I left the Delhi Le Meridien at 6:30AM and was taken by a hotel car (free) to the airport. Check in was terrific, for Lufthansa upgraded me to first class. With some trepidation, I nevertheless passed through customs with ease. I was about to have a croissant and capuchino breakfast in the Lufthansa lounge when a uniformed officer asked to see my boarding pass (BP). He then ordered me to accompany him, for there was a problem with my check-in baggage. Maybe another extortion scheme?
I imagined all sorts of worse case scenarios. Maybe someone had somehow snuck in a pound of heroin or a bomb into my baggage. We passed through one security gate, where they stamped my BP. At this point another uniformed officer with a rifle accompanied us. We went through two more security areas, where they again stamped the BP, into the bowels of the airport. Then I thought, oh no, my “India Sucks” blog really pissed off someone and they were going to execute me. However, Cambodia, maybe, but certainly not India. We made it to where bags accumulate, and there was my suitcase. It occurred to me then, what if they never found me before the plane left. This suitcase would never have made it to Barcelona.
They asked me to open it. At this point, I sort of realized the problem. TSA has a key to my type of luggage, but they don’t in India. As I was opening the bag, I was asked if I had a lighter in there. I said, yes, and found it in the bag with my cigars. He huddled with two others and they talked for several minutes. Then they went up to a higher official for several minutes more of animated discussion. I thought, with these histrionics, for sure, another $100 would be necessary. But I would go no higher. Then I saw one of them use a device to evacuate the lighter of the fluid. They gave me back my lighter, I closed the suitcase, they all smiled, so did I, and I left the area, accompanied by my two guards, mildly embarrassed for my unkind thoughts. I had to re-pass through the three security tables, where they again stamped my BP. By the time this was all over, my BP was totally unrecognizable. I was returned to the lounge, where I fixed myself a stiff Bloody Mary, except with gin, as there was no vodka.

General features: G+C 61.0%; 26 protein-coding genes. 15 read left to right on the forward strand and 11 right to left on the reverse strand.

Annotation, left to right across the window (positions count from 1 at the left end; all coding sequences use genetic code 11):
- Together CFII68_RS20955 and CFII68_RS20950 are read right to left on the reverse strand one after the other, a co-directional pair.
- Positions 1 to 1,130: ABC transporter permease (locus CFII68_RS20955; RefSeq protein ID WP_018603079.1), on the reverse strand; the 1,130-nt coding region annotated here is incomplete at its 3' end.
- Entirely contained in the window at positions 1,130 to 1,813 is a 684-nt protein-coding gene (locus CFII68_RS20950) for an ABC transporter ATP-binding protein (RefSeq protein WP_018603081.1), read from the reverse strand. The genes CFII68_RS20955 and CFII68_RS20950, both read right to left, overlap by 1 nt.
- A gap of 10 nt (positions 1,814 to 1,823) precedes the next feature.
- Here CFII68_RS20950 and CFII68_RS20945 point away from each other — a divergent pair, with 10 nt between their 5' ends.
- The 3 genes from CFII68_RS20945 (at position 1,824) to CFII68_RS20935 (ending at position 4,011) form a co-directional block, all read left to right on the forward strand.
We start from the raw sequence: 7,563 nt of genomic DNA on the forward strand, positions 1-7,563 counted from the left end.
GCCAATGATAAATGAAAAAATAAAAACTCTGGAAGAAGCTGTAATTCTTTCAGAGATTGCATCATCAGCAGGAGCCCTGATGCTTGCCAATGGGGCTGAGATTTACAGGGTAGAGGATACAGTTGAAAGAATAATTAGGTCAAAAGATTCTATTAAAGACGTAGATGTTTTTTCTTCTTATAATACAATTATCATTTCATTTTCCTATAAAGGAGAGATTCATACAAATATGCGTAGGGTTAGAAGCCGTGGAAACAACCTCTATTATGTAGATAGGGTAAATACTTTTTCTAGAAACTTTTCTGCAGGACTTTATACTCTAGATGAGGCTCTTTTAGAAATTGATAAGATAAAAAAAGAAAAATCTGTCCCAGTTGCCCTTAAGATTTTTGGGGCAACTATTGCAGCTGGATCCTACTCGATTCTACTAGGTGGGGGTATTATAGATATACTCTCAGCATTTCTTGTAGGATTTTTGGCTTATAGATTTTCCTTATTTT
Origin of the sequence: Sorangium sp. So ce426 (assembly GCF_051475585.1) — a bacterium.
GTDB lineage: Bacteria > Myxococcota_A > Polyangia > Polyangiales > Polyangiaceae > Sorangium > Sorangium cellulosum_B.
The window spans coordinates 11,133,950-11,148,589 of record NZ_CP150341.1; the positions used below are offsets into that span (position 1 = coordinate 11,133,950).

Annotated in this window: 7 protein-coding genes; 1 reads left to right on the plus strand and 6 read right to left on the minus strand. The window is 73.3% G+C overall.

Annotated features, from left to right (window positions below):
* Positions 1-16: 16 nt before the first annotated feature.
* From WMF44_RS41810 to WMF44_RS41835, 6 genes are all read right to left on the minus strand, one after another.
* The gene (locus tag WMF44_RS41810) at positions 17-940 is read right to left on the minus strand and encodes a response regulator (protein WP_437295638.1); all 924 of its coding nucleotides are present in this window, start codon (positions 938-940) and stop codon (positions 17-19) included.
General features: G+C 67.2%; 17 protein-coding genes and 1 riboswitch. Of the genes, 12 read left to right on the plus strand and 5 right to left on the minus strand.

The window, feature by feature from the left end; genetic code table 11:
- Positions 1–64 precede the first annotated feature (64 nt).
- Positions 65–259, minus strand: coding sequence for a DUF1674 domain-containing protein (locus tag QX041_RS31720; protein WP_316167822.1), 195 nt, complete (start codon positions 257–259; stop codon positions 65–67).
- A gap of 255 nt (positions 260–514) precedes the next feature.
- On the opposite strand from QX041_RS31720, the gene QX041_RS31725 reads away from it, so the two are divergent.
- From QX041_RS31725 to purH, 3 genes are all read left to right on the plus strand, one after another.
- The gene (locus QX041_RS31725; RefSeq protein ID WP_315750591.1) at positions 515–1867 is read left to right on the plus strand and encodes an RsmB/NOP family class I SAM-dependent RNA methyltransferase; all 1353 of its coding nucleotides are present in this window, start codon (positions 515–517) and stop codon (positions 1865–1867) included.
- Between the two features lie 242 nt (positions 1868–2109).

In a short while it was about my boarding time, so I left for the gate. There, I learned that there was a two hour delay. No problem, at least I made it this far. Finally I boarded, and the 8 hour flight was about the best I’ve had in all my years of flying.
I was offered a Champagne Veuve Devaux with macadamia nuts. According to the write-up, the “freshness of the chardonnay knits perfectly with the fruit and opulence of the pinot noir.” I did not know this combination (Pinot Meunier can also be used) was what went into champagne, and this one was the winner of the Lufthansa blind tasting. As the plane was taxiing on the runway, they continued to pour more champagne. It is then I noticed that, while there were others in First Class, no one was sitting within 15 feet of me. I was sort of all alone.
The plane took off, and Emma, my hostess,
passed out three large booklets, one each for the two meals and a third of the beverages. I thereby, then, although Pearl would not have approved, decided to break the Guinness world record for the most esoteric assortment of alcohol drunk on one flight. My first drink was a La Guita Sherry, sort of a Manzanilla. If you’re counting, I’m now up to three. With the Serrano Ham and Milan Salami I had a Kaseler Nies’chen Riesling (#4), from the top vineyard in the Mosel Valley. Quoting again: “racy acidity, classic minerality and restrained sweetness.” Various cheeses then came, followed by an omelette of smoked salmon and creamy spinach, with pineapple stuffed pancakes. This was breakfast at 1PM, Delhi time, but 9:30AM in Munich, where the plane was headed.